Domaine des Lambrays’ Clos des Lambrays 1966-2012
This past December seemed an ideal time for me to taste a vertical collection of the Domaine des Lambrays’ historic Grand Cru Clos des Lambrays. New winemaker Boris Champy, who took over in early 2017, had just completed his first vinification on his own following the retirement of long-time estate director and winemaker Thierry Brouin last spring. Yet the veteran Brouin, who has devoted most of his adult life to painstakingly restoring this previously underperforming old property to excellence over the past nearly 40 years, was still close enough to his subject to attend the tasting as well. This turned out to be fortuitous, in light of a subsequent and unexpected change in personnel.
The Ancient History of the Clos des Lambrays
The Clos des Lambrays is one of Burgundy’s oldest and most famous Grand Crus, first cited (as Cloux des Lambreys) in the deeds of the Abbaye de Citeaux in 1365. It’s also the largest clos in Burgundy that’s almost entirely under single ownership. The property was broken up among more than 70 owners during the French Revolution but was mostly reassembled during the middle of the 19th century by négociant owner Louis Joly, then fully reunited by Albert-Sebastien Rodier in 1868. The Clos des Lambrays essentially became a monopole.
The property was ranked as a “première cuvée” in the 19th century, but when Burgundy’s appellations were created in the 1930s, the vineyard had fallen on hard times and it was not granted Grand Cru status. (Both Clos de la Roche and Clos Saint-Denis in Morey-Saint-Denis obtained Grand Cru status in 1936, with Clos de Tart following in 1939.) And when Renée Cosson purchased the Domaine des Lambrays in 1938 from Albert Rodier, the grandson of Albert-Sebastien, the new owner did not seek Grand Cru status since that would have resulted in higher taxes. Subsequently, Cosson—and her son Henri during the 1970s—for the most part neglected the estate during their 40+ years of ownership. Although some outstanding wines were made during Cosson’s ownership, such as the ’37 and the ’45, the vineyard was in disarray by the end of their tenure as many dying vines had not been replanted. Some vintages in the 1970s were not even bottled. By then, the locals commonly referred to the property as Clos Délabré (dilapidated).
The Rehabilitation and Modern History of Domaine des Lambrays
The property’s fortunes took a major positive turn when Roland Chambure and the brothers Fabien and Louis Saier purchased it in 1979, shortly after the death of Renée Cosson. (A tiny portion in the lower part of the Clos des Lambrays—less than one-twentieth of a hectare—has been owned since 1965 by the Taupenot-Merme family and is essentially the back yard of their house in Morey-Saint-Denis. Romain Taupenot produces less than a barrel of wine annually from these vines.) The new owners quickly hired enologist Thierry Brouin the following year to direct the estate and make the wines.
Domaine des Lambrays changed hands again in late 1996 when German contractor and long-time Burgundy lover Günter Freund and his wife Ruth acquired the estate for the current equivalent of 15 million Euros. They subsequently made further investments in vineyard replanting and renovation of the estate, undertook stricter selection of grapes on the sorting table, purchased a gentler and more efficient pneumatic press, and created an orangerie on the property.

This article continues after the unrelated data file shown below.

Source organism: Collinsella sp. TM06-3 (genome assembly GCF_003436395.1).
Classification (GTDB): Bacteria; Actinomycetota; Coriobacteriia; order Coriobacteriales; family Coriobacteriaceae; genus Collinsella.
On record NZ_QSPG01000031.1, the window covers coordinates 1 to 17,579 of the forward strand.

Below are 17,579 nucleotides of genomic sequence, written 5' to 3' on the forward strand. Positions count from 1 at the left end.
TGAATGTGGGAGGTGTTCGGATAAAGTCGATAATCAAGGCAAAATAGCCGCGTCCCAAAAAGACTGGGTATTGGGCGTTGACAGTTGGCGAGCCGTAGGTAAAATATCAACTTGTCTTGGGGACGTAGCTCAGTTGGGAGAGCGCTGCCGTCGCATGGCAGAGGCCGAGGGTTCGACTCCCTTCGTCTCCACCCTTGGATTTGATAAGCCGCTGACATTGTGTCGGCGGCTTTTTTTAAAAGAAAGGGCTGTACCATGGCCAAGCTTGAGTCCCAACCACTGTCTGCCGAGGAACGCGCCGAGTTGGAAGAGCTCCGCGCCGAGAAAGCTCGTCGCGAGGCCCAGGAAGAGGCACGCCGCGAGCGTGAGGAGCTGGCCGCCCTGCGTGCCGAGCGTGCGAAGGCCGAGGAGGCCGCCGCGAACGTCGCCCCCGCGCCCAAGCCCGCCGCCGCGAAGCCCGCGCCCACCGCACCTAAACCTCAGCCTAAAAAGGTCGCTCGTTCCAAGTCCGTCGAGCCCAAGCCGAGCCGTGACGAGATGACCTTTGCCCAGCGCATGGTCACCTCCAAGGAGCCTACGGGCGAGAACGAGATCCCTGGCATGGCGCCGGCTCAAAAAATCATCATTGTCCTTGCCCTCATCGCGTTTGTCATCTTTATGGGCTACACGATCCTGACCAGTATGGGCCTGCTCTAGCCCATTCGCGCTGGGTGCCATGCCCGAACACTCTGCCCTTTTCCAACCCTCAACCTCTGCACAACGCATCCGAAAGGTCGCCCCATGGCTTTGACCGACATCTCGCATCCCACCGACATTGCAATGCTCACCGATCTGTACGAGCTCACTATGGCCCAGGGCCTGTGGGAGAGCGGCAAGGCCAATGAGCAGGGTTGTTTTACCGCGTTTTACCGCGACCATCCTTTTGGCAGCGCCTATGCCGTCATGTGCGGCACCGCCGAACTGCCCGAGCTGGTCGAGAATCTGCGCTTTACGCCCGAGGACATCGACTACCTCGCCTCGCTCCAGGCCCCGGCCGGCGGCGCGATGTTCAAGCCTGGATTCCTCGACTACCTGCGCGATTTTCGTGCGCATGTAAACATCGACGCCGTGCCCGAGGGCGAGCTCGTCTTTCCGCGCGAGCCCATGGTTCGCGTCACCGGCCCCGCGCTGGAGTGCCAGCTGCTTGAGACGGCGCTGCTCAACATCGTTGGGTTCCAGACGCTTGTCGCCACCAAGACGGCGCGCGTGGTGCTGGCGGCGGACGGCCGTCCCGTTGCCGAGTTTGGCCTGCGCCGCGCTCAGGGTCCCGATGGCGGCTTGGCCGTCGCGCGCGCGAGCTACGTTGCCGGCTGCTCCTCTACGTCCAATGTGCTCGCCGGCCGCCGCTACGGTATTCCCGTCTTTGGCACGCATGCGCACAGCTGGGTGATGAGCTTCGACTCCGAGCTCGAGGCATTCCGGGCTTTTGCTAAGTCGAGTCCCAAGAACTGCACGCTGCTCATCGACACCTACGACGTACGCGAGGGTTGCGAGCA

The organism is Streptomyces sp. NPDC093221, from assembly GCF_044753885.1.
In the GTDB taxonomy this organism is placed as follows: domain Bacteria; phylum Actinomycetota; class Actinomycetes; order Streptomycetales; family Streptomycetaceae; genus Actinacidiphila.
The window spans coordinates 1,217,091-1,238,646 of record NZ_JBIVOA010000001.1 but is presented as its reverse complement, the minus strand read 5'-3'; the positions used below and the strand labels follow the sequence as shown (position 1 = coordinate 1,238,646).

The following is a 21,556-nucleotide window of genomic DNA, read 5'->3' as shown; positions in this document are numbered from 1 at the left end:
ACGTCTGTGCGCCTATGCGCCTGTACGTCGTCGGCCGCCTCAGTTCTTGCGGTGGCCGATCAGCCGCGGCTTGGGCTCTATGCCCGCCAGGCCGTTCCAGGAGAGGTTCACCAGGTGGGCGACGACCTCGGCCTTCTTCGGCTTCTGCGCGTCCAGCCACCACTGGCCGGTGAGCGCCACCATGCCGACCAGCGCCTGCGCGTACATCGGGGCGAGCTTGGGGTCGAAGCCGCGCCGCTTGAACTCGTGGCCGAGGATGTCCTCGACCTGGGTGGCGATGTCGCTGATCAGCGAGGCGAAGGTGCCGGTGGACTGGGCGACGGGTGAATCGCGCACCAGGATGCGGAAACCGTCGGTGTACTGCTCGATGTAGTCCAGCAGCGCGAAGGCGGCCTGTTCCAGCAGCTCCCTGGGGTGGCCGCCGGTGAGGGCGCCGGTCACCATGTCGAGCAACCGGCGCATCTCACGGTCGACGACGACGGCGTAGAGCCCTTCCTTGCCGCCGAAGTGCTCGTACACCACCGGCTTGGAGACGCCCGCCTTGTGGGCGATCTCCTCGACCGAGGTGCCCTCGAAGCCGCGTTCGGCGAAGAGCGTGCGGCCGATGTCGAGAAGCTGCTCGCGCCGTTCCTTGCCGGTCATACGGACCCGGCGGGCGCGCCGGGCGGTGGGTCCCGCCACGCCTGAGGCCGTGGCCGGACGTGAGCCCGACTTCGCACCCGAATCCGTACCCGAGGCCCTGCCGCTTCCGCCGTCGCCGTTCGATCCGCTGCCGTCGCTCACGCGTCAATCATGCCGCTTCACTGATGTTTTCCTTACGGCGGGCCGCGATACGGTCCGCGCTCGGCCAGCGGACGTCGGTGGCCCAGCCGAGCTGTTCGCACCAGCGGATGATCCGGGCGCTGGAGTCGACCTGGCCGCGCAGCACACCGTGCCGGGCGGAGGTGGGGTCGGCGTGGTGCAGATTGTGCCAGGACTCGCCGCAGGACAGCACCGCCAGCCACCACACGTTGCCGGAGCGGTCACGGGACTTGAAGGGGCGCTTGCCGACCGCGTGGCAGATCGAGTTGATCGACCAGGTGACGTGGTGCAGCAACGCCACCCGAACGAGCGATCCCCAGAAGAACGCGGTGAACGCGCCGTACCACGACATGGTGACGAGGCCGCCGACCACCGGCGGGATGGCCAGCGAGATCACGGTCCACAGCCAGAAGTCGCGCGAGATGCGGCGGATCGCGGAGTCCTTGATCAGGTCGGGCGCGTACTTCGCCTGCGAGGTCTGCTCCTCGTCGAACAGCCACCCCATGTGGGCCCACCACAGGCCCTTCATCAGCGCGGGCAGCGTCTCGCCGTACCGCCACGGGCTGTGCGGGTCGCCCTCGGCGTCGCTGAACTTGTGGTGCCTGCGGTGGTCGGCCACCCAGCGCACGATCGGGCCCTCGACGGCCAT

More recently, in the spring of 2014, the town of Morey-Saint-Denis was rocked by the news that Bernard Arnault’s Moët Hennessy Louis Vuitton (LVMH) luxury group had purchased Domaine des Lambrays at a staggering price of 105 million Euros. In addition to the prime Clos des Lambrays holding (8.66 hectares), LVMH’s purchase also included about a hectare of Morey-Saint-Denis village vines grown on thin soil above the Clos, and just over 0.3 hectare of Morey Premier Cru, plus small pieces of Puligny-Montrachet Clos du Caillerets and Les Folatières, which had been bought by the Saier brothers in 1993.
With the subsequent purchase of the neighboring Clos de Tart in 2017 by François Pinault’s Artémis group (which also owns Château Latour, Château Grillet and Eiseley Vineyard in Napa Valley, as well as Domaine d’Eugénie in nearby Vosne-Romanée), two of France’s richest men can now be said to be waging a civilized proxy war on the slopes of Morey-Saint-Denis.
Or perhaps not so urbane: as I was finishing up this article, I was shocked to hear that Boris Champy had abruptly left Domaine des Lambrays at the end of February after barely two years there and that Jacques Devauges, who had been hired away from Domaine de l’Arlot at the beginning of 2015 to direct Clos de Tart and make its wines, was moving next door to Domaine des Lambrays. Never a dull moment in Burgundy! Devauges, who was not yet ready to discuss the reasons for the move, mentioned to me that he had worked with Brouin as a trainee at Clos des Lambrays during the vinification of the 1997 vintage. And Brouin, despite being officially retired, will once again be available for consulting advice—a good thing, as Brouin knows where the vines are buried at Domaine des Lambrays.
Brouin in the Vineyards and in the Winery
One of Brouin’s first projects after being hired by the Saier brothers in 1980, other than distilling some remaining barrels of 1973 and 1974 Clos des Lambrays into the local brandy, was to replant about 2.5 hectares of diseased vines in 1981 and 1982—more than a quarter of the estate’s vines in Clos des Lambrays—in Les Bouchots. This parcel, situated in the high northwestern section of the clos situated just to the south of the Domaine Ponsot home and cellar, had been totally ignored by the previous owners. Brouin also replaced about another quarter hectare of missing vines in the other parts of the clos because the Cossons hadn’t bothered to do any replanting during their tenure. Brouin’s early work at the estate enabled Clos des Lambrays to be granted Grand Cru status in 1981.